When you think of Milwaukee, beer, bratwurst, and Milwaukee Brewers baseball come to mind. But while some weren't looking, Milwaukee turned into a sophisticated city with an amazing, world-class art museum. In 1957, the Milwaukee Art Center opened its Eero Saarinen Building, named after the architect who designed it (he is also the acclaimed architect of the St. Louis Gateway Arch). The building itself is a work of art. It has a floating cruciform shape with four large wings that cantilever in space. The striking building has set the stage for the growth of the museum. It hosts a masterful collection of more than 20,000 works from ancient artifacts to modern masterpieces.
Works by Degas, Homer, Monet, O'Keeffe, Picasso, Rodin, Toulouse-Latrec, and Warhol are just some of the treasures. In 2001, the Quadracci Pavilion, designed by Santiago Calatrava, was added to the building. The prominent pavilion has attracted attention worldwide, and no wonder: It has a light, lacy facade that curves like a sail, despite being built from 20,000 cubic yards of concrete. The addition features a 90-foot-high reception hall enclosed by the Burke Brise Soleil, a sunscreen that can be raised or lowered, making it a moving sculpture. The pavilion expanded gallery space by almost a third.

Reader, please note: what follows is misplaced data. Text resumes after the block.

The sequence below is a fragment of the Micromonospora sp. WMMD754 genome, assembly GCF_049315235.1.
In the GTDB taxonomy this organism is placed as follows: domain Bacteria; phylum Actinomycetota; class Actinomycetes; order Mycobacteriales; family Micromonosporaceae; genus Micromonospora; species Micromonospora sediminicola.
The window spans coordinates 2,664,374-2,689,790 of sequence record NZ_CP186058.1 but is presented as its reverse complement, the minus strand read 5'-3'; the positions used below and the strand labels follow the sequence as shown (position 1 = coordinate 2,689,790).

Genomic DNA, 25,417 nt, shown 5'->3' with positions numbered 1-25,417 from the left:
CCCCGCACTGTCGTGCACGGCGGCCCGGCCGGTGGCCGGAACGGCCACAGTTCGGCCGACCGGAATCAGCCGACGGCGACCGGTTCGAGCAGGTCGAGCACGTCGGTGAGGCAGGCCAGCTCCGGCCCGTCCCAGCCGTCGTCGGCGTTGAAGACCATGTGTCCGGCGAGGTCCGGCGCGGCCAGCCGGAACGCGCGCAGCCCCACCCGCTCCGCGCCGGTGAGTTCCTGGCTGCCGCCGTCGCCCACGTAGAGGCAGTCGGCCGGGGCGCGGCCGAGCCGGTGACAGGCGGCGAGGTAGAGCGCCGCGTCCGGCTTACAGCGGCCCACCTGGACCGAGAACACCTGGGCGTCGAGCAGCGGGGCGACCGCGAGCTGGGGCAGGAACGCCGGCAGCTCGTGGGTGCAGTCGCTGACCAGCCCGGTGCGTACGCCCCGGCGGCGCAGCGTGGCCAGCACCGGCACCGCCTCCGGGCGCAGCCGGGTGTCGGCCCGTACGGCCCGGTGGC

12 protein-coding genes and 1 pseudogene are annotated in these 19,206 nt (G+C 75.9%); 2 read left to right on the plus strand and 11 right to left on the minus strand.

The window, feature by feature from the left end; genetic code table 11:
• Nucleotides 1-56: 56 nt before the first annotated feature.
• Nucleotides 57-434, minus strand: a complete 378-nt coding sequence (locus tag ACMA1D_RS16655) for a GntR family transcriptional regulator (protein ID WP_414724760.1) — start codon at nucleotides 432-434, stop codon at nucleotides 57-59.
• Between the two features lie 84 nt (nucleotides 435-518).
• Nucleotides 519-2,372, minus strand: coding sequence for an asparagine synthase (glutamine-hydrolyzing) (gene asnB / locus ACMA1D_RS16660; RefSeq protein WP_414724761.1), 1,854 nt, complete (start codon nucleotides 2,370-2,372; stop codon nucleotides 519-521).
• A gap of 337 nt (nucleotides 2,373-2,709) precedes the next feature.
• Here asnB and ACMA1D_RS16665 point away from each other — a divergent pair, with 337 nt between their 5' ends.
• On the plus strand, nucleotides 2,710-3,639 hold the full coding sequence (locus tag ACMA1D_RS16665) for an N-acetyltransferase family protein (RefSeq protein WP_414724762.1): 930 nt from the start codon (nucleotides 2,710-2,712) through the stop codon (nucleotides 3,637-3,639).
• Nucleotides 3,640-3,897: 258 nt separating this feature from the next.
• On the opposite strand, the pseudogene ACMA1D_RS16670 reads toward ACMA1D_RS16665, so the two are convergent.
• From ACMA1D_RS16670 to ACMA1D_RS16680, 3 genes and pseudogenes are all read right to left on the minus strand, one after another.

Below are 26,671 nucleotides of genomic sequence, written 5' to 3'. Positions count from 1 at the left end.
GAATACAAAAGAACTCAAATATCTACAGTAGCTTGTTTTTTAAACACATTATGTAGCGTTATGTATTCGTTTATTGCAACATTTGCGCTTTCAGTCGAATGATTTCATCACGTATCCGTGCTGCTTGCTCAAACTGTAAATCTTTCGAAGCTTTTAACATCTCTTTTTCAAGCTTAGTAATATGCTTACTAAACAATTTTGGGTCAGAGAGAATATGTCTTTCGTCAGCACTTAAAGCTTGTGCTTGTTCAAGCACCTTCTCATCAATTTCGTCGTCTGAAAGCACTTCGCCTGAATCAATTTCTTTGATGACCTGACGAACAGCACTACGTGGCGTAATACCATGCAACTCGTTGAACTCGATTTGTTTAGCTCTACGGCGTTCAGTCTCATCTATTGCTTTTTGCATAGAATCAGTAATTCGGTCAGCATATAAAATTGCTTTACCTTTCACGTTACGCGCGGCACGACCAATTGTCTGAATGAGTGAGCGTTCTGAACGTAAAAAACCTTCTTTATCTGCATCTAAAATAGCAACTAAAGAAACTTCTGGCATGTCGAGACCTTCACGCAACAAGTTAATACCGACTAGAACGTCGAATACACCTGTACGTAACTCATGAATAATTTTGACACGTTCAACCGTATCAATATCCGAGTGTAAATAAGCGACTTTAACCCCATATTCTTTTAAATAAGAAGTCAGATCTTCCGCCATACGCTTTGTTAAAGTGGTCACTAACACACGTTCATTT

Milwaukee Art Museum Information
Address: 700 N. Art Museum Dr
Hours of Operation: 10 a.m. - 5 p.m., Wed. - Mon., and until 8 p.m., Tue.
Admission: $8 adults; kids free
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